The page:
Upholstering the Arms

For this part, total upholstery for the pads is the best option. Cut a piece of fabric big enough to wrap the pad and fix it on the inner side using the stapler. Be sure you leave the screw holes uncovered, by chopping small pieces of fabric on each side, as you see below.

Use as many staples as you like, since the fabric has to be perfectly fixed below the pad.

The Seat

Second part is the seat. I had to find a way to repair the pillow too since it was thin and old, so I grabbed a piece of multipurpose foam and I’ve placed it below the cover.

As for the cover, I cut a pair of jeans and used the legs for sewing it. I cut off the thick seam that you can usually find on the inner side of the leg, and I turned each leg into a plain piece of fabric. I sew them together to have one big piece of fabric for the whole seat cover. The seams that used to be on the outer side of the leg are now disposed beautifully on each side of the seat. To cut the cover, I left enough fabric to wrap the seat, the sides plus another 5-in, then I cut the corners round, as you see below.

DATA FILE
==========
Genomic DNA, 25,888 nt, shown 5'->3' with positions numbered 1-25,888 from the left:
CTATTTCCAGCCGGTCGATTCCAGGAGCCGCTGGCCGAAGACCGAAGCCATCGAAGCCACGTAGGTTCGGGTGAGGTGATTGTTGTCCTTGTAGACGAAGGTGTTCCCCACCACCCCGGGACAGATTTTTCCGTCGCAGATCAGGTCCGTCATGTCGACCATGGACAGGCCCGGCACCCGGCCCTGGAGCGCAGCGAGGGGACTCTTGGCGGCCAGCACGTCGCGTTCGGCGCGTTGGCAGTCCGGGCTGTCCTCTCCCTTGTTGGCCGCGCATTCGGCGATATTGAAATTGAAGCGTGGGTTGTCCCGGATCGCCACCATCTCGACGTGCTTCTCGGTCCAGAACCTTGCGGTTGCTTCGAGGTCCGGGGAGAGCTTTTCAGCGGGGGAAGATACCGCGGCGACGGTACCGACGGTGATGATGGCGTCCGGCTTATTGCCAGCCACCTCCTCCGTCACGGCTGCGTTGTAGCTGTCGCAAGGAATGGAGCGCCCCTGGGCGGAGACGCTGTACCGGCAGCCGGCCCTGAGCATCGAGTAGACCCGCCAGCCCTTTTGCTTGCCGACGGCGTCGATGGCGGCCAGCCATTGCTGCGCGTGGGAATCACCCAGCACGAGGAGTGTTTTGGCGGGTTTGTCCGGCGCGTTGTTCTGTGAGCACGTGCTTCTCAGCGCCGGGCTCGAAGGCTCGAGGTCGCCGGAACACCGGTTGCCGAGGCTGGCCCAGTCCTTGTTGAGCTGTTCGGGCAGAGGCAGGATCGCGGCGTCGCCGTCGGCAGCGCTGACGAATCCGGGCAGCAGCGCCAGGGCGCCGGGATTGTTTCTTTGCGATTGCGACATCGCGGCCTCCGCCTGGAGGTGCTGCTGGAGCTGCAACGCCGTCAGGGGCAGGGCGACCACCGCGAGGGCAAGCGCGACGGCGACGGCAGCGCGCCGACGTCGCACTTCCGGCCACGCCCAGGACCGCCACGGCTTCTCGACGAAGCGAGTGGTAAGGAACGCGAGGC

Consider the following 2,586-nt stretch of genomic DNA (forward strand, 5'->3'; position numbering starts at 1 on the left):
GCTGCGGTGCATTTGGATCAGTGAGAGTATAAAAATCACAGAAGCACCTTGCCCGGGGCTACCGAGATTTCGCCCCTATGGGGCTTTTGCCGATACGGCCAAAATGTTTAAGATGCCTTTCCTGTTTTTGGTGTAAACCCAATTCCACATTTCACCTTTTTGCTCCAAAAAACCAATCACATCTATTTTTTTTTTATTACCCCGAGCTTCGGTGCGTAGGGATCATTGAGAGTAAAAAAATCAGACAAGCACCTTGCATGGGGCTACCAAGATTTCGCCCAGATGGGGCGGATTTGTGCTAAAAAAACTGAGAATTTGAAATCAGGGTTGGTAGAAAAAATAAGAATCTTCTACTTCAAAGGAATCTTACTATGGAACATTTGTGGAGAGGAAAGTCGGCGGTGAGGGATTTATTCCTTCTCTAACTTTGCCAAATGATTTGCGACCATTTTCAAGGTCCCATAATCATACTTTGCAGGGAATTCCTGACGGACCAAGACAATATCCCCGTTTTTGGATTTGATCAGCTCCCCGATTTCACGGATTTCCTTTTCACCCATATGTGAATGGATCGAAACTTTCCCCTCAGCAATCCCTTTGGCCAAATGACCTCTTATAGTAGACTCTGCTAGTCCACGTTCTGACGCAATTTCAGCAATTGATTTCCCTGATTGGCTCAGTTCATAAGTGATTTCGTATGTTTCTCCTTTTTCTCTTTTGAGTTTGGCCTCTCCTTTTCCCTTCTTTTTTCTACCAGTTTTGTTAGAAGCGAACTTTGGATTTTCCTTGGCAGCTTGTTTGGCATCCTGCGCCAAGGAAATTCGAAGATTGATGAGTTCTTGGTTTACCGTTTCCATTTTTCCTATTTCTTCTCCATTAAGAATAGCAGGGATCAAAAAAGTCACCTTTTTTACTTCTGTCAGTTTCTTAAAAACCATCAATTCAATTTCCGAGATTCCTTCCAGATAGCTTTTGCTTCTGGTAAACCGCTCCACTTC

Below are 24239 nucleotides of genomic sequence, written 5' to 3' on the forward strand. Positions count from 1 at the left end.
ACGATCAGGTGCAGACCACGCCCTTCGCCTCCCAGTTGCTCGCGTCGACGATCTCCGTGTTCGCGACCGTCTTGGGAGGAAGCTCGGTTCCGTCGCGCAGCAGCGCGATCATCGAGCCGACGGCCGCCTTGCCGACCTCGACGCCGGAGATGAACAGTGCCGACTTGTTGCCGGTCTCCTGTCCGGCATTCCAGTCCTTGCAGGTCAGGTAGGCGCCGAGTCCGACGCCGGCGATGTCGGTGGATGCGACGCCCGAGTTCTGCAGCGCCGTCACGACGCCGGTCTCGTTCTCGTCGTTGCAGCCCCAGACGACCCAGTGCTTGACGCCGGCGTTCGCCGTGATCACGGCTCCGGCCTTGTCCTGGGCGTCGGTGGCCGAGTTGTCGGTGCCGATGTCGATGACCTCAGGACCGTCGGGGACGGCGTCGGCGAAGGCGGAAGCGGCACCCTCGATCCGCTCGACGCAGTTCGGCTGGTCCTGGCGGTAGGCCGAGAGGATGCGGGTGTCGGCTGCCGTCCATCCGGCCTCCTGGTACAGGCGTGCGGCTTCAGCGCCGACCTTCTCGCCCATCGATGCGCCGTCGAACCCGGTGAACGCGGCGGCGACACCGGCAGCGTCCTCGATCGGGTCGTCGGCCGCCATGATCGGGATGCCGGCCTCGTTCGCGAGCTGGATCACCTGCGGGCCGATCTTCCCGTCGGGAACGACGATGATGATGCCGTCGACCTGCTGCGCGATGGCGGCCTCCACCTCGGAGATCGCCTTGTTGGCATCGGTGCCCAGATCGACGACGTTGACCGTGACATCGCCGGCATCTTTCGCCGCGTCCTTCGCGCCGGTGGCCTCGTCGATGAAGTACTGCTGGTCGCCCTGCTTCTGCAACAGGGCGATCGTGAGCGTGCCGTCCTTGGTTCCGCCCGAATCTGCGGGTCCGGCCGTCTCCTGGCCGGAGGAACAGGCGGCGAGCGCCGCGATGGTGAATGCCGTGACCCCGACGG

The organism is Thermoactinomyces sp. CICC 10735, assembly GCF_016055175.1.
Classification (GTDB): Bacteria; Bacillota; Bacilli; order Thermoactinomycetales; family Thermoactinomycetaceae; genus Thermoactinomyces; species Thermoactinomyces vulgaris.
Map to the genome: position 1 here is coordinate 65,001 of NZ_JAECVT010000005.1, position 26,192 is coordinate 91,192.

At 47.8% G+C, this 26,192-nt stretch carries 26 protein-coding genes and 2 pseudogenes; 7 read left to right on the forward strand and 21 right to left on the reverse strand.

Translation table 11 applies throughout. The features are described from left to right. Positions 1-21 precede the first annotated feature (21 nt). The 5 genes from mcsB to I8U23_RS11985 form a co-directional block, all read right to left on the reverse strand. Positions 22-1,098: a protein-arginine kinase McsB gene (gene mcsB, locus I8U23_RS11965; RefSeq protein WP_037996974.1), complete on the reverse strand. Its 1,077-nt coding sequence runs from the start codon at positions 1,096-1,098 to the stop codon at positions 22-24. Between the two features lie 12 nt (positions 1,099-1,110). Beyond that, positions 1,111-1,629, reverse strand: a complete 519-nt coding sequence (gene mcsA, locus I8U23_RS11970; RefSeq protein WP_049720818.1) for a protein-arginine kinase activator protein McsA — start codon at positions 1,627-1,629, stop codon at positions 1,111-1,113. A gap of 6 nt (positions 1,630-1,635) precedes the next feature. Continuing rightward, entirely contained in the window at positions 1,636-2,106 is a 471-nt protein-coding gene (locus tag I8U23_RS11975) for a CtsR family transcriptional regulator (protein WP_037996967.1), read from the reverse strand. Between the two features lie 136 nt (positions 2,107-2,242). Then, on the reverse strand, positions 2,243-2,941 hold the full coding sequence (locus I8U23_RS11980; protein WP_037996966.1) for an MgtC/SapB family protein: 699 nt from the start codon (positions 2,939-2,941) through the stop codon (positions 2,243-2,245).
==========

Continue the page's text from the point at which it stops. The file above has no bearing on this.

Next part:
Stretch the jeans on the seat as it should be at the end of the project, and fold the fabric on each corner, for a neat appearance. Sew it and cut the excess to keep the same length. You might need to cut again to round the corners, but it’s ok, you just have to look for a straight line on the margins.

Next, you have to fold the fabric on the inside and sew 1.5-in from the margin, as you see below. You will use this seam for the cord, so you could tighten the cover on the seat. 

I wouldn’t say it really hard to do it, would you? Just take a look at this intermediate result, and you will be really proud of what you’ve accomplished so far. And more is still to come!

The Backrest

The last but not the least. I’ve used another pair of jeans, and took the same steps for using the lower side of the legs. Here I go again with two pieces of fabric, in the same size as the backrest. I’ve cut two more pieces of fabric for the sides, and cut them round at the upper corner, following the line of the chair.